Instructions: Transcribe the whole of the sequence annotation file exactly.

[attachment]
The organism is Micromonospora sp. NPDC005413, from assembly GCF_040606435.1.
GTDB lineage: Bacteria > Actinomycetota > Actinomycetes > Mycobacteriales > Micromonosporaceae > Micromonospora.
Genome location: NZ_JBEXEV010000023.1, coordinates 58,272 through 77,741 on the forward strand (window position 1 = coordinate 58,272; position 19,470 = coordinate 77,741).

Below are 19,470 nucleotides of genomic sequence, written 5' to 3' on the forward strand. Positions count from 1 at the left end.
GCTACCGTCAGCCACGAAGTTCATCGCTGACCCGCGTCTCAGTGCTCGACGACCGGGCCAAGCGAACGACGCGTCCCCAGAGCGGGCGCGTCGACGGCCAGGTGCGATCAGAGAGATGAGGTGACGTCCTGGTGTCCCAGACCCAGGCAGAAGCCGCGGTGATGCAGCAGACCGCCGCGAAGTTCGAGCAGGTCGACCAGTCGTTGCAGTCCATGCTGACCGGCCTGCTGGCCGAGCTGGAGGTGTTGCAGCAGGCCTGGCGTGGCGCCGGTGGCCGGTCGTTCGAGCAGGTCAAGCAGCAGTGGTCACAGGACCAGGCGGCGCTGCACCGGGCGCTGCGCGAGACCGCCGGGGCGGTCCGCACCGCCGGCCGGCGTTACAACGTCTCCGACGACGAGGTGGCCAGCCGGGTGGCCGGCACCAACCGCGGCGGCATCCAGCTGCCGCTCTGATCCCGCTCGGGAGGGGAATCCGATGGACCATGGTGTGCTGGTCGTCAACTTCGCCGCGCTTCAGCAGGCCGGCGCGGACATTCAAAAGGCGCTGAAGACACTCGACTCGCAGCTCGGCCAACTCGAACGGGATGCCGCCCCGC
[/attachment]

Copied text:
The organism is Micromonospora sp. NPDC005413, from assembly GCF_040606435.1.
GTDB lineage: Bacteria > Actinomycetota > Actinomycetes > Mycobacteriales > Micromonosporaceae > Micromonospora.
Genome location: NZ_JBEXEV010000023.1, coordinates 58,272 through 77,741 on the forward strand (window position 1 = coordinate 58,272; position 19,470 = coordinate 77,741).

Below are 19,470 nucleotides of genomic sequence, written 5' to 3' on the forward strand. Positions count from 1 at the left end.
GCTACCGTCAGCCACGAAGTTCATCGCTGACCCGCGTCTCAGTGCTCGACGACCGGGCCAAGCGAACGACGCGTCCCCAGAGCGGGCGCGTCGACGGCCAGGTGCGATCAGAGAGATGAGGTGACGTCCTGGTGTCCCAGACCCAGGCAGAAGCCGCGGTGATGCAGCAGACCGCCGCGAAGTTCGAGCAGGTCGACCAGTCGTTGCAGTCCATGCTGACCGGCCTGCTGGCCGAGCTGGAGGTGTTGCAGCAGGCCTGGCGTGGCGCCGGTGGCCGGTCGTTCGAGCAGGTCAAGCAGCAGTGGTCACAGGACCAGGCGGCGCTGCACCGGGCGCTGCGCGAGACCGCCGGGGCGGTCCGCACCGCCGGCCGGCGTTACAACGTCTCCGACGACGAGGTGGCCAGCCGGGTGGCCGGCACCAACCGCGGCGGCATCCAGCTGCCGCTCTGATCCCGCTCGGGAGGGGAATCCGATGGACCATGGTGTGCTGGTCGTCAACTTCGCCGCGCTTCAGCAGGCCGGCGCGGACATTCAAAAGGCGCTGAAGACACTCGACTCGCAGCTCGGCCAACTCGAACGGGATGCCGCCCCGC